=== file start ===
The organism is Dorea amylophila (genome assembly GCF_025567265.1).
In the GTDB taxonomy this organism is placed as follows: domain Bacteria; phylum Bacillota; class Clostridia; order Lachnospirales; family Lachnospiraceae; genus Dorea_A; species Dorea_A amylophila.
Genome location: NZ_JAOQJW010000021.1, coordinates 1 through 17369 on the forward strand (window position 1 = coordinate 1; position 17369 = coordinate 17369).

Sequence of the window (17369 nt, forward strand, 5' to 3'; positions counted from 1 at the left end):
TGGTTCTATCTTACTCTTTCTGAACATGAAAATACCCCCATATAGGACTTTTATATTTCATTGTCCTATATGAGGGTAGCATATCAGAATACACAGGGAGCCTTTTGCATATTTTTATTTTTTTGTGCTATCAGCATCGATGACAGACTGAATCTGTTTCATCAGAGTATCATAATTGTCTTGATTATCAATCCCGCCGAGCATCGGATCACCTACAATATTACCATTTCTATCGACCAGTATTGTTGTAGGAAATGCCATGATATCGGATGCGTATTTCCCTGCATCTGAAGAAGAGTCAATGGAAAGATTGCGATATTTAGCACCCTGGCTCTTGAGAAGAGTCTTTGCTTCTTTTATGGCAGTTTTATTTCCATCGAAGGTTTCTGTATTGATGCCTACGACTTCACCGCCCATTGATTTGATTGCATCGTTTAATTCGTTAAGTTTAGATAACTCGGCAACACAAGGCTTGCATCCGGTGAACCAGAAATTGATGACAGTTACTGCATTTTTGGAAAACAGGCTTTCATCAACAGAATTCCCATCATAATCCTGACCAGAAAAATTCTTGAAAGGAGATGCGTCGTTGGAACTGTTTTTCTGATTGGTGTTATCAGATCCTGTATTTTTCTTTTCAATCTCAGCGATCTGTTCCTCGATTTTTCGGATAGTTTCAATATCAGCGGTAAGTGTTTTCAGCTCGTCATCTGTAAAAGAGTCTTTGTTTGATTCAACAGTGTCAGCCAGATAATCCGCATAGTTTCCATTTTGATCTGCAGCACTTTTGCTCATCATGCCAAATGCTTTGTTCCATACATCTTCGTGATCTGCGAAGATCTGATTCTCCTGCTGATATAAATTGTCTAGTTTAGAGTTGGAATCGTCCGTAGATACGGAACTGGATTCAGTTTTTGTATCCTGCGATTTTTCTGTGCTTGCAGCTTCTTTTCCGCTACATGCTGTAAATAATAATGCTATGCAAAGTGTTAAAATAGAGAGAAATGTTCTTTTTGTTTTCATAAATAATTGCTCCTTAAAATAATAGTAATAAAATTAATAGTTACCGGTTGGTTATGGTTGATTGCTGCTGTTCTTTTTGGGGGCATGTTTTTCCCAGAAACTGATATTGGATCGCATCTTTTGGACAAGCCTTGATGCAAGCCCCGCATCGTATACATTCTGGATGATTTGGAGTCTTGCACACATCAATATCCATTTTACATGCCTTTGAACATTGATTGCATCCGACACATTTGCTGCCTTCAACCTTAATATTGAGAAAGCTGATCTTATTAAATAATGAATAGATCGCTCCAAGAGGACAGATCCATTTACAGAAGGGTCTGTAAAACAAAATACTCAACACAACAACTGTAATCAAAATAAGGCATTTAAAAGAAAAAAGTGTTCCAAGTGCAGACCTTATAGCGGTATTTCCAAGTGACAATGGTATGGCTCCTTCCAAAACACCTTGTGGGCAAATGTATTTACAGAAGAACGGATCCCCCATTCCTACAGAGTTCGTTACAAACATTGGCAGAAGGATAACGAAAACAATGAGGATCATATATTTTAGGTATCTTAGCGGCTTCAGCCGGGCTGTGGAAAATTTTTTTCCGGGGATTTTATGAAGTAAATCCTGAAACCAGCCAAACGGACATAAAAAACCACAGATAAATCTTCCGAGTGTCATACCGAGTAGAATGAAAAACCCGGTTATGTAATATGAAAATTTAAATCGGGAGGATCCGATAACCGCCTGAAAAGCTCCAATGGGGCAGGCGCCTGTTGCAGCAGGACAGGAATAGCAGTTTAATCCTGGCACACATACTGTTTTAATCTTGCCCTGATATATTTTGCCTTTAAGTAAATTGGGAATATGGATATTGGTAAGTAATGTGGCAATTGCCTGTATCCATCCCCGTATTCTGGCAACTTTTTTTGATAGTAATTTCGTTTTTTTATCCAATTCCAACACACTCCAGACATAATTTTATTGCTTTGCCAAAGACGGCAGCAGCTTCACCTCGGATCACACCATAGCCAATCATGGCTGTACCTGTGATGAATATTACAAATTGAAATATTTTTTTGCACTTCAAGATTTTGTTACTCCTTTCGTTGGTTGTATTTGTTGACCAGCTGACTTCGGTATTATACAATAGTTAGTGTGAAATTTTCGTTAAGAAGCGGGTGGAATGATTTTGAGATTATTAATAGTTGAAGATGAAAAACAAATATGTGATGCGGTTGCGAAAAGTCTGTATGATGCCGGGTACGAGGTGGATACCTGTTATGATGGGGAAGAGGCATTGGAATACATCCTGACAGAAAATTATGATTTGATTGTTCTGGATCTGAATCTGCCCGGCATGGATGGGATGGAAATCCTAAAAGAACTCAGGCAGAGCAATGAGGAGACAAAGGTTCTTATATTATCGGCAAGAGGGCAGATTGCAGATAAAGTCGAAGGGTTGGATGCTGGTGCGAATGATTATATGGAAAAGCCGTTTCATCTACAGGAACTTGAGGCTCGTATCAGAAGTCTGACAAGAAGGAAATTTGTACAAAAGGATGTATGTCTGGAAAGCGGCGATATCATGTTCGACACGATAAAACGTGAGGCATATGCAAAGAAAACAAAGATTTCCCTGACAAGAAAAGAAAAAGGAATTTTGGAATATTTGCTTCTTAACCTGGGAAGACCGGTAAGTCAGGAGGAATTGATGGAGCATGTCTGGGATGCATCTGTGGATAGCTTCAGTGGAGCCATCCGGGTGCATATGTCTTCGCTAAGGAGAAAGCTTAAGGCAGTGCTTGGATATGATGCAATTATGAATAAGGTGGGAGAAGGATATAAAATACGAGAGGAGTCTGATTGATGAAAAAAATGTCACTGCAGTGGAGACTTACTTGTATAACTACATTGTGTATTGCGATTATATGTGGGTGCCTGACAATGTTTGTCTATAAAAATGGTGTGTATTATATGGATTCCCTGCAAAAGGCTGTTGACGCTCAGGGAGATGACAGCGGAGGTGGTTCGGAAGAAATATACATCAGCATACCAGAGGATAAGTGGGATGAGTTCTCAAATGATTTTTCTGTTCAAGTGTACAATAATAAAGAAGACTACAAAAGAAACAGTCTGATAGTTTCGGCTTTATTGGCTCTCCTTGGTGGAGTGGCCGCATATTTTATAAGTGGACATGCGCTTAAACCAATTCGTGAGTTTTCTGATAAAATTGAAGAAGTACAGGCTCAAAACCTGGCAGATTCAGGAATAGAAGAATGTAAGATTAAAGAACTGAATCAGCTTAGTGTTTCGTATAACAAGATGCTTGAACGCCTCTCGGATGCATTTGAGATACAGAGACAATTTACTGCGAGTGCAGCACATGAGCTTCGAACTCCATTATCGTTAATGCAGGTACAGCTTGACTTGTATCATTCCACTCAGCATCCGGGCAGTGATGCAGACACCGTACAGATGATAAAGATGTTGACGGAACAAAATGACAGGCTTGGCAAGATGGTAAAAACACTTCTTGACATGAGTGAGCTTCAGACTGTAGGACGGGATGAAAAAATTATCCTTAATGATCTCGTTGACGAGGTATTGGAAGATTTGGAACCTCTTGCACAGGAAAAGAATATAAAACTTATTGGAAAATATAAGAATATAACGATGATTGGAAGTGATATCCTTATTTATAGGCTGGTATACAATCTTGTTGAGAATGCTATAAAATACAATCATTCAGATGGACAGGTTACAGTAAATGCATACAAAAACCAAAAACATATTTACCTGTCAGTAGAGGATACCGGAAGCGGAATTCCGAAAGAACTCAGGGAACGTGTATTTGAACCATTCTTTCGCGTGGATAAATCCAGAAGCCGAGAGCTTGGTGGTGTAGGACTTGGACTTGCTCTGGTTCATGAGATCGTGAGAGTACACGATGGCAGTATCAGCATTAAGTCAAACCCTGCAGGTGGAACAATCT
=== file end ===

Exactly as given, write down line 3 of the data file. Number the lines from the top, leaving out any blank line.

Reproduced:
Genome location: NZ_JAOQJW010000021.1, coordinates 1 through 17369 on the forward strand (window position 1 = coordinate 1; position 17369 = coordinate 17369).